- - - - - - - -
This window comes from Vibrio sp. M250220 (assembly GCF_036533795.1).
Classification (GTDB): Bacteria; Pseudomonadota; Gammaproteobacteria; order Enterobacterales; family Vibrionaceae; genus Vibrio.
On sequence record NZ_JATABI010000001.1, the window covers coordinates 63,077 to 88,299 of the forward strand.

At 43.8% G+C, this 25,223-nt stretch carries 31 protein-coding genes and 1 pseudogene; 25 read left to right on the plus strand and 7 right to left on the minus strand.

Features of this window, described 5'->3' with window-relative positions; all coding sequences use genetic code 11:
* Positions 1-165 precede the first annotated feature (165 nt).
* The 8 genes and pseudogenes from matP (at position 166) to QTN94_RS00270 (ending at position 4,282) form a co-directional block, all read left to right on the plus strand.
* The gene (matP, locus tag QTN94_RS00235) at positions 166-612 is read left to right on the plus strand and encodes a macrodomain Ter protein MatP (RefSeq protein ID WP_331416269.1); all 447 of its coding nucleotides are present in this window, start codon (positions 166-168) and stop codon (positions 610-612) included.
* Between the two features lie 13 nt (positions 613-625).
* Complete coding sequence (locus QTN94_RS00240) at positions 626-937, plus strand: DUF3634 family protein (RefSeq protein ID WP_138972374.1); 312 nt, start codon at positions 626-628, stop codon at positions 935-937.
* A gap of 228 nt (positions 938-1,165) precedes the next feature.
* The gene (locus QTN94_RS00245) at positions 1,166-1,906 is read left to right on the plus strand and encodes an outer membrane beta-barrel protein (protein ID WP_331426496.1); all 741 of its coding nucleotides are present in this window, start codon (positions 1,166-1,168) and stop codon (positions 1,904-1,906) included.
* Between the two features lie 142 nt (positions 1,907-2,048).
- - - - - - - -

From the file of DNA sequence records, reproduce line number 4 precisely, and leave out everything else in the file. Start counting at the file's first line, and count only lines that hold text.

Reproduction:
At 43.8% G+C, this 25,223-nt stretch carries 31 protein-coding genes and 1 pseudogene; 25 read left to right on the plus strand and 7 right to left on the minus strand.